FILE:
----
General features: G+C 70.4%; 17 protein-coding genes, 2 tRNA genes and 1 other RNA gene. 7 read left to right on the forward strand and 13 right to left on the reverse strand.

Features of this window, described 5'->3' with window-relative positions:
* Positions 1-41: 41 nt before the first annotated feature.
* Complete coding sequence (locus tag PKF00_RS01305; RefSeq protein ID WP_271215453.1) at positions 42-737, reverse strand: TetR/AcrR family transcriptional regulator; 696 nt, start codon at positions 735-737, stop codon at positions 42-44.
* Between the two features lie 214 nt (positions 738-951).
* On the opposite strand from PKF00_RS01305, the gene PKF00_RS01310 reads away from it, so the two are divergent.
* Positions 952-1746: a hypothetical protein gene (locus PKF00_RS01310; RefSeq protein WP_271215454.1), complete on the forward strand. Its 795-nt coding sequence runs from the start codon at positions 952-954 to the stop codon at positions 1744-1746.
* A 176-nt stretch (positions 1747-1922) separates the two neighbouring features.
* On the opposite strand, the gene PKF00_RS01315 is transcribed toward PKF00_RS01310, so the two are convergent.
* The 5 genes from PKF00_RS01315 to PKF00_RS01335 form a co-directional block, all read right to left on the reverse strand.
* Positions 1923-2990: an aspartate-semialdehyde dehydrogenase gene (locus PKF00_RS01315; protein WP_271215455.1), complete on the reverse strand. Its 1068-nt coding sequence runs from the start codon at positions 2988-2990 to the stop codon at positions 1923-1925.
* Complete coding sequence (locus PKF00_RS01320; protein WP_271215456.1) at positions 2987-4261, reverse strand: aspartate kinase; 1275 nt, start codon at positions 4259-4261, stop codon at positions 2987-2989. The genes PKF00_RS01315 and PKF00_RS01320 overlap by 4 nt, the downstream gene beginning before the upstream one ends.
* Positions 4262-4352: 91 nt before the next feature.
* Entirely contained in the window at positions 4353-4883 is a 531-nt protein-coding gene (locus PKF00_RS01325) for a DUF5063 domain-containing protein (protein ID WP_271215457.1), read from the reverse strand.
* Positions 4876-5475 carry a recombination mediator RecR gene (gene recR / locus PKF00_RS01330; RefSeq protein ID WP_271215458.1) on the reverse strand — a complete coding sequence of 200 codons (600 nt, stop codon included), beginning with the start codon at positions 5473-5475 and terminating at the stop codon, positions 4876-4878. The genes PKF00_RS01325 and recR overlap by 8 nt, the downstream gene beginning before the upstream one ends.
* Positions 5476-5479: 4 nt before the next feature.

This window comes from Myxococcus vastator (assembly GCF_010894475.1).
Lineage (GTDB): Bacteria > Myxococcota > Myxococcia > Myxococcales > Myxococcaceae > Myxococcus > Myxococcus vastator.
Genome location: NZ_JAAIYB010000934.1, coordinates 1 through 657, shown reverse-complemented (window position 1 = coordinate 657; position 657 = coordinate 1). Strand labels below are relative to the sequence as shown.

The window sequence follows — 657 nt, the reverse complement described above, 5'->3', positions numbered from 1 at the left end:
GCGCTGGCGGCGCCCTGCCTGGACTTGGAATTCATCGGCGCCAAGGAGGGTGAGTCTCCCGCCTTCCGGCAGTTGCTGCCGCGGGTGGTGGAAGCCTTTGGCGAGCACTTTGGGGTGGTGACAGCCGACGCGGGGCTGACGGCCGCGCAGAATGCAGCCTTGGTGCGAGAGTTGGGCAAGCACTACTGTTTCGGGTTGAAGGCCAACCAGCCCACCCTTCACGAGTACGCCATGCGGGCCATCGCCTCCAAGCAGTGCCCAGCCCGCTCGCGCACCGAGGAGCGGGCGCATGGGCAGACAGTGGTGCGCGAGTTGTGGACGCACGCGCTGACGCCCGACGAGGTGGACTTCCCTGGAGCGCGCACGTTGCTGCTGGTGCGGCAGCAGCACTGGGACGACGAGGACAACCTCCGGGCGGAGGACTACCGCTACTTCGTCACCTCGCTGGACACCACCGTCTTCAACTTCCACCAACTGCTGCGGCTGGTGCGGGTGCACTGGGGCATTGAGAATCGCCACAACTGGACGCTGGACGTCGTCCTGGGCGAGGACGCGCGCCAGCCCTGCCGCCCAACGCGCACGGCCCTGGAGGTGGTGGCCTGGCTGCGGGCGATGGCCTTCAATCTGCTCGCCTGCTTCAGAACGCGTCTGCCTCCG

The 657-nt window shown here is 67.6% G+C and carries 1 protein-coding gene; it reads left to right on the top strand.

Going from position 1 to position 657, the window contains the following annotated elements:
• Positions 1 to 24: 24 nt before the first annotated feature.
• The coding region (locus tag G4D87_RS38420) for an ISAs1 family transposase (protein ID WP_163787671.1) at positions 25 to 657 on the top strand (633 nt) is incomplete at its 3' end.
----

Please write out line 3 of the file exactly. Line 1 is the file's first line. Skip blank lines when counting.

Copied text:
* Positions 1-41: 41 nt before the first annotated feature.